4. Great leaders are alert and remain alert at all times whether winning or losing.  Wooden referred to alertness as mental quickness.  He believed leaders are constantly observing, absorbing and learning.  He evaluated not only the strengths and weaknesses of the team but also his own.  He developed a sense of urgent observation and was quick to make corrections.  He wanted to always make sure he “saw it coming.”
  5. Leaders are detailed-oriented. Coach Wooden said a leader needed to master the 4 P’s-Planning, Preparation, Practice, and Performance.  He wrote down tasks, initiatives, and actions that needed to occur for each player to reach the peak of performance.  He choreographed practices, conditioning, and even taught players the appropriate way to put on their socks to protect their feet!  He calculated the impact of decisions.  He evaluated each player’s performance and provided recommendations for correction to reach their personal best.
  6. Leaders are continuous learners. Leaders read widely and continuously seek to learn from a variety of resources.  Wooden never thought his way was the only way.  He cultivated an open flow of ideas and opinions.  He believed a leader who is through learning is just through.  He thought a leader must never be satisfied with their own ability or level of knowledge, and that the true key to success is realization there is always more to learn.
  7. Leaders care about character as much as skill. Wooden believed that a good leader works to create belief in their philosophy, the organization, and in the mission.  To do so, a leader has to create an environment of integrity.  He also held that character was an important cornerstone for leaders and their followers.  He quotes Aristotle who said, “We are what we repeatedly do,” referring to character; the values and daily habits which define behavior.  He realized how tough it was to coach character and believed leaders started with little things which might include completing projects within deadlines or even something a bit subtler such as how a manager talks to an employee.  He believed that good leaders not only inform their team about their expectations for a code of ethics, values, and standards but provide an example in their own behaviors.  The leader’s own example counts. He taught his coaches to be the person they wanted others to be.
  8. Leaders are completely absorbed in improvement. He believed the goal for the team was steady and tangible progress; no sharp spikes or peaks but consistent palpable growth.  He also considered emotionalism a liability which opened a leader to inconsistency.  He sought intensity coupled with emotional discipline.  He taught that leaders with volatile temperaments are vulnerable and thus created vulnerability in the team.  The hallmark for successful leadership for Wooden was consistent maximum performance for himself and his team.  He was absolutely committed to doing what was necessary to make UCLA a better team.  “Teach it; practice it.  The details and the fundamentals were his main concern.”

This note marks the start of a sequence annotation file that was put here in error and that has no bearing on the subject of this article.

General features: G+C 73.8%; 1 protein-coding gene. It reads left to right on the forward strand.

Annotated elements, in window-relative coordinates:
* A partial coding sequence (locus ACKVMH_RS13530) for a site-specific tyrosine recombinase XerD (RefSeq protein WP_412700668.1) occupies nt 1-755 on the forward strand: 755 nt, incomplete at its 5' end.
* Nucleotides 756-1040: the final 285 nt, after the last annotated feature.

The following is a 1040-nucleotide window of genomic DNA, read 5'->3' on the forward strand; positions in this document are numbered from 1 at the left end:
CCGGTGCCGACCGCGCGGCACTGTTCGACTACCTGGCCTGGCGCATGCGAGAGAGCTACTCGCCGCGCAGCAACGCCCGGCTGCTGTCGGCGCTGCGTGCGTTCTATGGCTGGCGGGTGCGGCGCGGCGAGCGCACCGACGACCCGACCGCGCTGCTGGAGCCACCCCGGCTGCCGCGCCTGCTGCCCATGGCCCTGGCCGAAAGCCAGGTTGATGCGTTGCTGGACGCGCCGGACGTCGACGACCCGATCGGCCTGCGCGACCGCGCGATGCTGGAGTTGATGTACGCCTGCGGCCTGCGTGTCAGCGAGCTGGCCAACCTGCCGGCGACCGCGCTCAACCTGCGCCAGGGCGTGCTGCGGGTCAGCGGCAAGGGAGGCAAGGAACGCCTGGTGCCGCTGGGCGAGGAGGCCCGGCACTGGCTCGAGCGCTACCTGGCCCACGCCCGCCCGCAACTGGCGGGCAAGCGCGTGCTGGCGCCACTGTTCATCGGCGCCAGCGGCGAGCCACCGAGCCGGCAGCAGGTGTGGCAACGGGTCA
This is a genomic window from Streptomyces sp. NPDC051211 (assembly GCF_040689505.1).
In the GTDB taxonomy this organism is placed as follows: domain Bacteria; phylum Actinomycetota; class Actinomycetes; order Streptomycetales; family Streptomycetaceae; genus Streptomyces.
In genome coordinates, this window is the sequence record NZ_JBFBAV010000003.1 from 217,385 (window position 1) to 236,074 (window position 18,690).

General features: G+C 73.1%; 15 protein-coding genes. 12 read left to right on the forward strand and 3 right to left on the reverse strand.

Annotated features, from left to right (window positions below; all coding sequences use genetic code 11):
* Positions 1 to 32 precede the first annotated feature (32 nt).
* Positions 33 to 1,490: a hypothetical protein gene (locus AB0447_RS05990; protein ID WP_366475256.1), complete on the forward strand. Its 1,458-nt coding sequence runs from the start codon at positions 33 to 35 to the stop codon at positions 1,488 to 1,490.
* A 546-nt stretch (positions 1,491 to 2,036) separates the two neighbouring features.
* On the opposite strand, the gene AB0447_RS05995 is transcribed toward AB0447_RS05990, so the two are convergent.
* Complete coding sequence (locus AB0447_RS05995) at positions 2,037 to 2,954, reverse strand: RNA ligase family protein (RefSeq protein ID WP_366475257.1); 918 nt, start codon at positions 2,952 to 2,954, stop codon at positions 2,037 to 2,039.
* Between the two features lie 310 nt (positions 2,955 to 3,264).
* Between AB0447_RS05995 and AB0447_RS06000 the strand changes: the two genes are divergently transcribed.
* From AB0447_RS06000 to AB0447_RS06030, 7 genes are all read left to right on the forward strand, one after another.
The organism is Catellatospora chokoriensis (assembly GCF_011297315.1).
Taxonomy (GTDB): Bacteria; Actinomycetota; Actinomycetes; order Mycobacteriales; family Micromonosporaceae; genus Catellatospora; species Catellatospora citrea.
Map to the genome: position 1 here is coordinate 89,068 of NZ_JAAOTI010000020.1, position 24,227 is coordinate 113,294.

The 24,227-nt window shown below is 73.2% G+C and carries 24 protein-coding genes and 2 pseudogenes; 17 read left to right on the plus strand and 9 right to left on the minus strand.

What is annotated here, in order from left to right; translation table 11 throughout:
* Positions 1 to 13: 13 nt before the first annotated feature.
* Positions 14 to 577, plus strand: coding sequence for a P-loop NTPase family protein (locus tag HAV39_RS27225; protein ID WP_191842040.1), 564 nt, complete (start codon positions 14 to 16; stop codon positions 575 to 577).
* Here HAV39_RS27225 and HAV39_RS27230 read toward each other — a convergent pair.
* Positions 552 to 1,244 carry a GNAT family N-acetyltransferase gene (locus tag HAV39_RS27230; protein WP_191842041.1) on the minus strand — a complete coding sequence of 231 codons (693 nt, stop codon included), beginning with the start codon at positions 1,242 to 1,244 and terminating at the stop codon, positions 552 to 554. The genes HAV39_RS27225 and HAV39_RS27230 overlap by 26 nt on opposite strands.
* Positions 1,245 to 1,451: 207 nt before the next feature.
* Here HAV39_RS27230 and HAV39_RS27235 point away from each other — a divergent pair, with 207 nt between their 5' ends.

9. Leaders wear a lot of hats. Leaders act as teachers of course but at times disciplinarians, demonstrators, counselors, role models, psychologists, motivators, timekeepers, quality control experts, talent judges, referees, organizers, planners and even at times the custodian.  He thought leaders needed to be expert delegators and know when and how to do it.  Finally, Wooden held that a leader needed to know his or her role and remember it is the team that scored the points, with the leader simply teaching them how.
  10. Leaders have a love for the people they lead. “Nobody cares how much you know until they know how much you care.”  Although Coach Wooden felt that making friends was not the responsibility or the goal of leadership, he thought of his team as a family.  He also understood that same ideal placed him as the head of his family.  Wooden said he took a stance of firm flexibility.  He had specific expectations for the team of which he was firm and he also knew when to be flexible.  Wooden strived to do what was best for the team.  He was quick to give credit for success and able to accept blame when things failed.  He considered having love in your heart for the people under one’s leadership included teaching, guiding, correcting, developing a sense of responsibility and ultimately doing what needed to be done to help each member reach their personal best.  He believed that a leader didn’t have to treat everyone identically or like everyone the same but he endeavored to never replace fairness with favoritism.  He felt true leaders seek opportunities to care.

John Wooden believed “Success is peace of mind which is a direct result of self-satisfaction in knowing you made the effort to become the best of which you are capable.”  He recognized leadership is largely learned and having a good model is often the catalyst for individual greatness.  He understood and instilled in his team that each person has potential far beyond what is believed possible.  Integrating his father’s advice, he lived as if success was found in the “running of your race,” and planning, preparation, practice, and performance counted for everything.  In his mind, effort is the ultimate measure of success.

One of the many reasons I love working at Northern Nevada HOPES is the empowerment each employee has to exercise their leadership capabilities.  Employees understand they are ALL part of the amazing mission of Northern Nevada HOPES.  If you are interested in becoming part of the HOPES family, please check our website at https://www.nnhopes.org/about/careers/.